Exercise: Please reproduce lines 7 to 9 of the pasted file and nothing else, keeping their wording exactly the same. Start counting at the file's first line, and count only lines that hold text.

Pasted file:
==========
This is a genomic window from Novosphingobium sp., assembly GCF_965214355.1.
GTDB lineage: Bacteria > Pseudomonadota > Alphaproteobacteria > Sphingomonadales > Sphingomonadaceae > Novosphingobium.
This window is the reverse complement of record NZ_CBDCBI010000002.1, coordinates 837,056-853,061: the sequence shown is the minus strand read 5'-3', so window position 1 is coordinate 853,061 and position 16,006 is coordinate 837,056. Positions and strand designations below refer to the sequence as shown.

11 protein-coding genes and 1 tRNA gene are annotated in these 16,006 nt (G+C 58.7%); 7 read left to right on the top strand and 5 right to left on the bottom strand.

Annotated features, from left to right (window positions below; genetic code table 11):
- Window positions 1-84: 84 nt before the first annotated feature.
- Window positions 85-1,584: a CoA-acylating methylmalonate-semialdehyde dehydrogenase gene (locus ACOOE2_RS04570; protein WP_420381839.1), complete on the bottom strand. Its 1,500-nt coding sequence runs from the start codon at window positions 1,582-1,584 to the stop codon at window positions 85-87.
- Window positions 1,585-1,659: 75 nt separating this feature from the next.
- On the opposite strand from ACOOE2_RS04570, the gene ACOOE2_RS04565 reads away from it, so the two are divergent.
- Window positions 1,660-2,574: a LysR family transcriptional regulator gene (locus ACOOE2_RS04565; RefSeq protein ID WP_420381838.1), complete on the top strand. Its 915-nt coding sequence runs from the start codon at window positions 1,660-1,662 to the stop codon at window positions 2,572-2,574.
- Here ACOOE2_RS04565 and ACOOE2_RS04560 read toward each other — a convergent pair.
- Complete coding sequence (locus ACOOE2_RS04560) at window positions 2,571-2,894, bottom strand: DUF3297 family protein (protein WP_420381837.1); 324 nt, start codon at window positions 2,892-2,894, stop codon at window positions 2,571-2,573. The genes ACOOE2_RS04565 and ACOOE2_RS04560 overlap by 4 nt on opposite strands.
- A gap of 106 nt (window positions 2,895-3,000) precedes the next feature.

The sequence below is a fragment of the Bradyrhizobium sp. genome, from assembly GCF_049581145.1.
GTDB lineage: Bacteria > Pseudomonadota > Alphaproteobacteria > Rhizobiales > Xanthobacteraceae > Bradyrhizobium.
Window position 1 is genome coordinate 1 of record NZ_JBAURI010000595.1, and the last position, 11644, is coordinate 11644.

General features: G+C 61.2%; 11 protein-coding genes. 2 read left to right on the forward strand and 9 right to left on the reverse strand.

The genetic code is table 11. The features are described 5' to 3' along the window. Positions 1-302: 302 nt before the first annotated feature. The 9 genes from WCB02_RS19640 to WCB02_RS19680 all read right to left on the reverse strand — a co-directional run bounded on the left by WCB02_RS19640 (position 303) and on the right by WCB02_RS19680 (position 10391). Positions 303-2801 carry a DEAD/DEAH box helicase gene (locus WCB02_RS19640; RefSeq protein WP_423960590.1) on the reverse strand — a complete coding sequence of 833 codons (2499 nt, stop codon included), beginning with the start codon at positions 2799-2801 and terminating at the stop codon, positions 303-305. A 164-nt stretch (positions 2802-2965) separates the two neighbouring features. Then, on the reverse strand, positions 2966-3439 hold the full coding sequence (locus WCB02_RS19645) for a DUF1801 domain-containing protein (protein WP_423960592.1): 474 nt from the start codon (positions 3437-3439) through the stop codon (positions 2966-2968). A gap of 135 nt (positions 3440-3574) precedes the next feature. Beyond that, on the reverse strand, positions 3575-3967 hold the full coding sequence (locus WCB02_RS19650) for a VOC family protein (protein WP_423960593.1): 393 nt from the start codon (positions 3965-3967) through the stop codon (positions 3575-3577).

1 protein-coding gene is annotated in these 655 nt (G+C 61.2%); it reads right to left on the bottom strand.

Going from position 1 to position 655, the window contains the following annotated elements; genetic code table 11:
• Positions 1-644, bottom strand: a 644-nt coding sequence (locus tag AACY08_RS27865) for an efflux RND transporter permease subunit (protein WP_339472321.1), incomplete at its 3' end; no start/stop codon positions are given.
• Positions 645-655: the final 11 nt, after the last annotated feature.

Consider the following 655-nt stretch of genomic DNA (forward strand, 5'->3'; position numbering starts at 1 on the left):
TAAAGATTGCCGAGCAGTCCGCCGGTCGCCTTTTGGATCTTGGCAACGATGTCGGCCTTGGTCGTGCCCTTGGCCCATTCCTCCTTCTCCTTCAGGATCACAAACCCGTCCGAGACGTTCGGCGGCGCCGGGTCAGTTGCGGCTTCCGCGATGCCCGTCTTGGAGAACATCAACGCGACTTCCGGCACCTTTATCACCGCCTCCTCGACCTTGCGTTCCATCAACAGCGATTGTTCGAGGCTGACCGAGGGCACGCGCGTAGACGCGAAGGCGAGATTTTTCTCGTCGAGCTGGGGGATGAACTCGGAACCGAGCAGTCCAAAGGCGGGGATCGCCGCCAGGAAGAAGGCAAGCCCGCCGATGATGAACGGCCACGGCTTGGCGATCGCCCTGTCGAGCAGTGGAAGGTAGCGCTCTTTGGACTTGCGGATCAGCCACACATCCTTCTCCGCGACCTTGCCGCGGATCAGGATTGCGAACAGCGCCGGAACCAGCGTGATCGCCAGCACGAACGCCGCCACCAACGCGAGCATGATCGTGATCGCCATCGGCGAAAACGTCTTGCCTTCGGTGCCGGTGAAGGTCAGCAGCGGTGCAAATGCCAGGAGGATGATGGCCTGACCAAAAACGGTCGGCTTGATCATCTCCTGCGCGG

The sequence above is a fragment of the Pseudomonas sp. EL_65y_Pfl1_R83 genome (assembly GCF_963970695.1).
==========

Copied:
- Window positions 85-1,584: a CoA-acylating methylmalonate-semialdehyde dehydrogenase gene (locus ACOOE2_RS04570; protein WP_420381839.1), complete on the bottom strand. Its 1,500-nt coding sequence runs from the start codon at window positions 1,582-1,584 to the stop codon at window positions 85-87.
- Window positions 1,585-1,659: 75 nt separating this feature from the next.
- On the opposite strand from ACOOE2_RS04570, the gene ACOOE2_RS04565 reads away from it, so the two are divergent.